Tag Archives: Wet Plate

Gayle Stevens and Judy Sherrod: Nocturnes

Photo NOLA is about to gear up for an amazing week of all things photography, and one of those events is the exhibition, CURRENTS 2012: NOPA Members Showcase,  at The Ogden Museum of Southern Art, featuring work by sixteen members of the New Orleans Photo Alliance:
Thom Bennett, J.T. Blatty, Lee Deigaard, Nell Dickerson, E2 (Elizabeth
Kleiveld & Eric Julien), Frank Hamrick, Christopher Harris, Vivian
Keulards, Eleanor Owen Kerr, Maria Levitsky, Colleen Mullins, Donna
Pinkley, Rylan Steele, and S. Gayle Stevens/Judy Sherrod.

Today, I am sharing the work of two of those sixteen,  S. Gayle Stevens and Judy SherrodJudy is the box-making partner in the Nocturnes project. She  designs and makes all the cameras used in her collaboration with Gayle, ranging from two and one-half inches square to forty by forty inches. She drives from  Wichita Falls,Texas to wherever making photographs and schlepping equipment and chemicals with her constant companion, a very funny dog named B. 

The cameras in action….

Gayle Stevens has worked in antiquarian photographic processes for over fifteen years. Her chosen medium is wet plate collodion and she exhibits extensively across the United States, in the United Kingdom and the Netherlands. Gayle received an MFA from the School of the Art Institute of Chicago and was the artist in residence at the Serenbe Institute in Georgia in August 2012. Named one of the Critical Mass Top Fifty Photographers for 2010, and a finalist in 2011 and 2012, her work has been featured in numerous publications and held in significant collections. Northlight Press is publishing a book of Stevens’ work in their 11 + 1 Signature series in 2012. Christopher James will feature her work in the third edition of The Book of Alternative Photographic Processes. She is also a member of the When Pigs Fly photo collective and divides her time shooting in Pass Christian, Mississippi and Downers Grove, Illinois, where she resides. 

Nocturnes 8

Our Nocturnes series began as an experiment, an adventure, a collaboration. A pinhole camera-maker and a wet-plate collodion artist collaborated to produce mammoth plate tintypes, echoing the work and process of the early survey photographers. Carleton Watkins, William Henry Jackson, and Timothy O’Sullivan, surveying the expansive landscape of the western US, found themselves at the mercy of nature. James McNeill Whistler, inspired by the visual melody he found in dark skies and seas, titled many of his paintings nocturnes. In turn, these paintings provided inspiration for the orchestral nocturnes written by Debussy, musical impressions which ebb and flow.

 Nocturnes 9

Inspired by these artists and the waters of the gulf in Pass Christian Mississippi we too found ourselves at the mercy of the tides, our images determined by the capriciousness of the water before us.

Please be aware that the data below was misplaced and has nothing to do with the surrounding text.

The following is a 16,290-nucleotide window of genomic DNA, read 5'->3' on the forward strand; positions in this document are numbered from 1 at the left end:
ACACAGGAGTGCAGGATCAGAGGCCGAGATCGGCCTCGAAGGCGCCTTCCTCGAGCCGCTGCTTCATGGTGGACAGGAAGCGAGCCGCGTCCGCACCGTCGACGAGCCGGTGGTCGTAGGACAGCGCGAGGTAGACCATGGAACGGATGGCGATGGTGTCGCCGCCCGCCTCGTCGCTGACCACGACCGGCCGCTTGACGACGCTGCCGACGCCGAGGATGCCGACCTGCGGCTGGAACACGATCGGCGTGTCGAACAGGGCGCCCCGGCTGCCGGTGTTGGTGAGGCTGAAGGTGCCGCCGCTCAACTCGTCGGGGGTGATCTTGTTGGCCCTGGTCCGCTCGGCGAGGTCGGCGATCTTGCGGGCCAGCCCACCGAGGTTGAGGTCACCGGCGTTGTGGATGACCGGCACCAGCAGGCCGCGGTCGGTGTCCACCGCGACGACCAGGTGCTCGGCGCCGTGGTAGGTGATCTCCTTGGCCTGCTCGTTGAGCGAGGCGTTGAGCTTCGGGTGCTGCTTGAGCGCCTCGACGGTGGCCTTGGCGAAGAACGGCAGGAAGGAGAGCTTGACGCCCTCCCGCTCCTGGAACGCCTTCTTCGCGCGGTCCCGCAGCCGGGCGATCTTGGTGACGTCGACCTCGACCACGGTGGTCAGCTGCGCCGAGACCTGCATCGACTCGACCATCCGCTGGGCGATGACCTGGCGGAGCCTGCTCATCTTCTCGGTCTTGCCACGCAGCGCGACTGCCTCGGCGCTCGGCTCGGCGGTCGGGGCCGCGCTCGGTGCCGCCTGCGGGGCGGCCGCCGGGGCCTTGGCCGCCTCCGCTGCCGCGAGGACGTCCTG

Because of its infinite depth of field, the pinhole camera conveys the vast expanse of the sea while the collodion-silver emulsion flows across the plate like the waves across the sand.
The plates delivered an unexpected serendipity –a daytime nighttime, a sunny moonscape. There is ebb and flow between night and day, dark and light, as silent sentinels watch waves writing verse in the sand. This push and pull of tides, this melody of the waves, this lyric creates a visual dialogue that is the inspiration for Nocturnes, a little night music.
 –Judy Sherrod and S. Gayle Stevens

Nocturnes 1
Nocturnes 16

Nocturnes 17

Nocturnes 18
Nocturnes 19

Nocturnes 2

Nocturnes 3

Nocturnes 4

Nocturnes 6

Nocturnes 7

The 2012 LENSCRATCH Masks and Costumes Exhibition


Thank you so much for your wonderfully creepy submissions to the 2012 LENSCRATCH Masks and Costumes Exhibition.  I find it very comforting to know there are so many photographers willing to color outside the lines!  A HUGE thank you to my very capable editorial assistants, Sarah Stankey and Grant Gill for their assistance with this post.

Fran FormanAll Hallow’s Day in Wellfleet, Wellfleet, MA
Sandra Ramirez, Lucha Leo, Chicago, IL
Aaron “cinemascapist” Hobson, Everything’s a dream when you’re alone (Swamp Thing), Adirondacks
Consuelo Mendez, Green Masks, Caracas, Venezuela
Krista Steinke, she ate it but it made her heart bleed, rural NY
Donna Rosser, Shenanigans, Serenbe
Lynn Estomin, The Shining Ball, Estes Park, CO
Ivanna Vidal, Engaged Between Adulthood and Childhood, Miami, FL
Shawna Gibbs, Clone Trooper Picking Apples, Springfield, VT
Mary Ann Lynch, Hotel Chelsea Ghosts, Halloween Eve New York, NY 2010/12
Tytia Habing, The Reaper, Watson, IL
Rachel Giles, The Wolf Guitarist, Chicago, IL
Gina Kelly, Tessa as Inkler, Minneapolis, MN
Stan Banos, Three Amigos, San Francisco, CA
Bootsy Holler, Vintage Resin Hockey Mask, Seattle, WA
Adrienne Moumin, Beyond 7, Beyond 7 Clothing Showroom, New York, NY
Kay Erickson, Twirly Eyes, Long Beach, CA
Kate Joyce, Untitled, Bridgman, MI
Tom Chambers, They Comfort, Arches National Park
Jennifer Moore, Untitled (With Deer Skulls), Lockport, IL
Sara Hopkins, Sister T’Keela, Atlanta, GA
Laura Chenault, coyuntura critica, Day of the Dead parade, San Francisco, CA 2007
Laura Glabman, Untitled, Mermaid Parade, Coney Island, NY 2010
Kathleen B. Donovan, Nail-Head, Dallas, TX
AnnMarie Tornabene, Reflect, Wilmington, DE
Robert A. Schaefer, Jr., Wet Plate Masked Woman, New York City, NY
Hugh Talman , Colleague, New Orleans, LA
Liza Macrae, Pecos River, Villanueva, New Mexico 2008
Oren Oaariki, Ducky, Tapapakanga Regional Park, New Zealand 
Su Hendeles, The Janitor, Whanganui, New
Akihiro Furuta, Horse Woman, Chiba, Japan
Thomas Kittel, In The Shadows, Brooklyn, NY
Lana Z CaplanZombies, Occupy Wall Street, Zuccotti Park, Oct. 2011